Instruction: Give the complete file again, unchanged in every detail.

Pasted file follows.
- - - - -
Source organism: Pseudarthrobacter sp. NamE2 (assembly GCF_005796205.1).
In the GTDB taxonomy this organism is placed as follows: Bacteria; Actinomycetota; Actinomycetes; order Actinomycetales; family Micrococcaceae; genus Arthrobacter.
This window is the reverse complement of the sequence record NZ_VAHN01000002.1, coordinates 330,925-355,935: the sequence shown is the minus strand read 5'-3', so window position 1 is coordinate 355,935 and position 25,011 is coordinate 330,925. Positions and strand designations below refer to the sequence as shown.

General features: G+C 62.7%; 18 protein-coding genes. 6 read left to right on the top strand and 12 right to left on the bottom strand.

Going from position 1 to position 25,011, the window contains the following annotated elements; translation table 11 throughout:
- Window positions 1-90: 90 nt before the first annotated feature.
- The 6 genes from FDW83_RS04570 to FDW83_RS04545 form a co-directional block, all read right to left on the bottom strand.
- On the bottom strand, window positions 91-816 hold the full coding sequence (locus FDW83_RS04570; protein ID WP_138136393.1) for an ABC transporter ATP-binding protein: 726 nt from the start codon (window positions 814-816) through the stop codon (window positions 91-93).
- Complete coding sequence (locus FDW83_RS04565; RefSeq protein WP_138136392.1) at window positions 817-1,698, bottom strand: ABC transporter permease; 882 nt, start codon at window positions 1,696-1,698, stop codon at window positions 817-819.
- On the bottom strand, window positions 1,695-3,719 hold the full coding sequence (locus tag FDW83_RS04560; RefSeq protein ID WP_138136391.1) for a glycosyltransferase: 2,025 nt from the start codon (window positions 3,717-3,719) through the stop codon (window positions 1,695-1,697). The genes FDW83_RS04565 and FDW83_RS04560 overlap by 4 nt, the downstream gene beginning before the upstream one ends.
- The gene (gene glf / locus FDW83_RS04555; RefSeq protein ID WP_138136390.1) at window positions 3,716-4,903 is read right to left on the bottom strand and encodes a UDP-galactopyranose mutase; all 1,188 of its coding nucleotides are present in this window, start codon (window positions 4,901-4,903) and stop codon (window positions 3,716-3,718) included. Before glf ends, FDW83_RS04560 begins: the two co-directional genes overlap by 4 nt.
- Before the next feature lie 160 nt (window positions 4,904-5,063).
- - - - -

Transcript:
Source organism: Pseudarthrobacter sp. NamE2 (assembly GCF_005796205.1).
In the GTDB taxonomy this organism is placed as follows: Bacteria; Actinomycetota; Actinomycetes; order Actinomycetales; family Micrococcaceae; genus Arthrobacter.
This window is the reverse complement of the sequence record NZ_VAHN01000002.1, coordinates 330,925-355,935: the sequence shown is the minus strand read 5'-3', so window position 1 is coordinate 355,935 and position 25,011 is coordinate 330,925. Positions and strand designations below refer to the sequence as shown.

General features: G+C 62.7%; 18 protein-coding genes. 6 read left to right on the top strand and 12 right to left on the bottom strand.

Going from position 1 to position 25,011, the window contains the following annotated elements; translation table 11 throughout:
- Window positions 1-90: 90 nt before the first annotated feature.
- The 6 genes from FDW83_RS04570 to FDW83_RS04545 form a co-directional block, all read right to left on the bottom strand.
- On the bottom strand, window positions 91-816 hold the full coding sequence (locus FDW83_RS04570; protein ID WP_138136393.1) for an ABC transporter ATP-binding protein: 726 nt from the start codon (window positions 814-816) through the stop codon (window positions 91-93).
- Complete coding sequence (locus FDW83_RS04565; RefSeq protein WP_138136392.1) at window positions 817-1,698, bottom strand: ABC transporter permease; 882 nt, start codon at window positions 1,696-1,698, stop codon at window positions 817-819.
- On the bottom strand, window positions 1,695-3,719 hold the full coding sequence (locus tag FDW83_RS04560; RefSeq protein ID WP_138136391.1) for a glycosyltransferase: 2,025 nt from the start codon (window positions 3,717-3,719) through the stop codon (window positions 1,695-1,697). The genes FDW83_RS04565 and FDW83_RS04560 overlap by 4 nt, the downstream gene beginning before the upstream one ends.
- The gene (gene glf / locus FDW83_RS04555; RefSeq protein ID WP_138136390.1) at window positions 3,716-4,903 is read right to left on the bottom strand and encodes a UDP-galactopyranose mutase; all 1,188 of its coding nucleotides are present in this window, start codon (window positions 4,901-4,903) and stop codon (window positions 3,716-3,718) included. Before glf ends, FDW83_RS04560 begins: the two co-directional genes overlap by 4 nt.
- Before the next feature lie 160 nt (window positions 4,904-5,063).